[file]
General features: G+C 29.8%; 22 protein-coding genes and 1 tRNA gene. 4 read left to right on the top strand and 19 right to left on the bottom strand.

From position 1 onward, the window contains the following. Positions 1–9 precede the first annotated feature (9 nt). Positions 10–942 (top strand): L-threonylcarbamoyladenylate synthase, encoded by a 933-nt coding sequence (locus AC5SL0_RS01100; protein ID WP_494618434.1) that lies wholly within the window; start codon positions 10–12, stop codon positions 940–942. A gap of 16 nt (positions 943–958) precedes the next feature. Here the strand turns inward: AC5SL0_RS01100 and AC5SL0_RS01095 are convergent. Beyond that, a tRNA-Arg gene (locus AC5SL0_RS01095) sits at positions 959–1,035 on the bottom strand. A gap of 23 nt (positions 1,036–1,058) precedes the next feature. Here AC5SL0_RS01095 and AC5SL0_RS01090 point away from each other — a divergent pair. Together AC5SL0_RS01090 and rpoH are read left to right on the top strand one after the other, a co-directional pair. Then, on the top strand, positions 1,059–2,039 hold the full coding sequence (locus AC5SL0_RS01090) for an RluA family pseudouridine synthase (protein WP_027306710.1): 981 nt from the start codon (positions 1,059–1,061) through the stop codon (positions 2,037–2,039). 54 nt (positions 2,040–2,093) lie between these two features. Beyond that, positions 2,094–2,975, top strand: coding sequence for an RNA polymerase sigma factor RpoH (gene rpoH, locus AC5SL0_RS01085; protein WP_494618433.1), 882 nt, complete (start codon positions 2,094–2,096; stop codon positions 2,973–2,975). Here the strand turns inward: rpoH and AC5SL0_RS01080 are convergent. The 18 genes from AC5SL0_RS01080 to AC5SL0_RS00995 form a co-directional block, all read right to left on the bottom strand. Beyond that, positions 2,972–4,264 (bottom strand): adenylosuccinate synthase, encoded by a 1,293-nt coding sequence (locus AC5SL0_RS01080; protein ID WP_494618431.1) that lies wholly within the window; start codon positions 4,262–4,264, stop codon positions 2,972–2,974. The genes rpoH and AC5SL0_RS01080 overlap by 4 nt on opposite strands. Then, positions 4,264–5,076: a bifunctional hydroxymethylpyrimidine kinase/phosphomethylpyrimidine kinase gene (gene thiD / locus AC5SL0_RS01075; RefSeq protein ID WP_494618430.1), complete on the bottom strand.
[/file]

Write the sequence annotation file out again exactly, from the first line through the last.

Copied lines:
General features: G+C 29.8%; 22 protein-coding genes and 1 tRNA gene. 4 read left to right on the top strand and 19 right to left on the bottom strand.

From position 1 onward, the window contains the following. Positions 1–9 precede the first annotated feature (9 nt). Positions 10–942 (top strand): L-threonylcarbamoyladenylate synthase, encoded by a 933-nt coding sequence (locus AC5SL0_RS01100; protein ID WP_494618434.1) that lies wholly within the window; start codon positions 10–12, stop codon positions 940–942. A gap of 16 nt (positions 943–958) precedes the next feature. Here the strand turns inward: AC5SL0_RS01100 and AC5SL0_RS01095 are convergent. Beyond that, a tRNA-Arg gene (locus AC5SL0_RS01095) sits at positions 959–1,035 on the bottom strand. A gap of 23 nt (positions 1,036–1,058) precedes the next feature. Here AC5SL0_RS01095 and AC5SL0_RS01090 point away from each other — a divergent pair. Together AC5SL0_RS01090 and rpoH are read left to right on the top strand one after the other, a co-directional pair. Then, on the top strand, positions 1,059–2,039 hold the full coding sequence (locus AC5SL0_RS01090) for an RluA family pseudouridine synthase (protein WP_027306710.1): 981 nt from the start codon (positions 1,059–1,061) through the stop codon (positions 2,037–2,039). 54 nt (positions 2,040–2,093) lie between these two features. Beyond that, positions 2,094–2,975, top strand: coding sequence for an RNA polymerase sigma factor RpoH (gene rpoH, locus AC5SL0_RS01085; protein WP_494618433.1), 882 nt, complete (start codon positions 2,094–2,096; stop codon positions 2,973–2,975). Here the strand turns inward: rpoH and AC5SL0_RS01080 are convergent. The 18 genes from AC5SL0_RS01080 to AC5SL0_RS00995 form a co-directional block, all read right to left on the bottom strand. Beyond that, positions 2,972–4,264 (bottom strand): adenylosuccinate synthase, encoded by a 1,293-nt coding sequence (locus AC5SL0_RS01080; protein ID WP_494618431.1) that lies wholly within the window; start codon positions 4,262–4,264, stop codon positions 2,972–2,974. The genes rpoH and AC5SL0_RS01080 overlap by 4 nt on opposite strands. Then, positions 4,264–5,076: a bifunctional hydroxymethylpyrimidine kinase/phosphomethylpyrimidine kinase gene (gene thiD / locus AC5SL0_RS01075; RefSeq protein ID WP_494618430.1), complete on the bottom strand.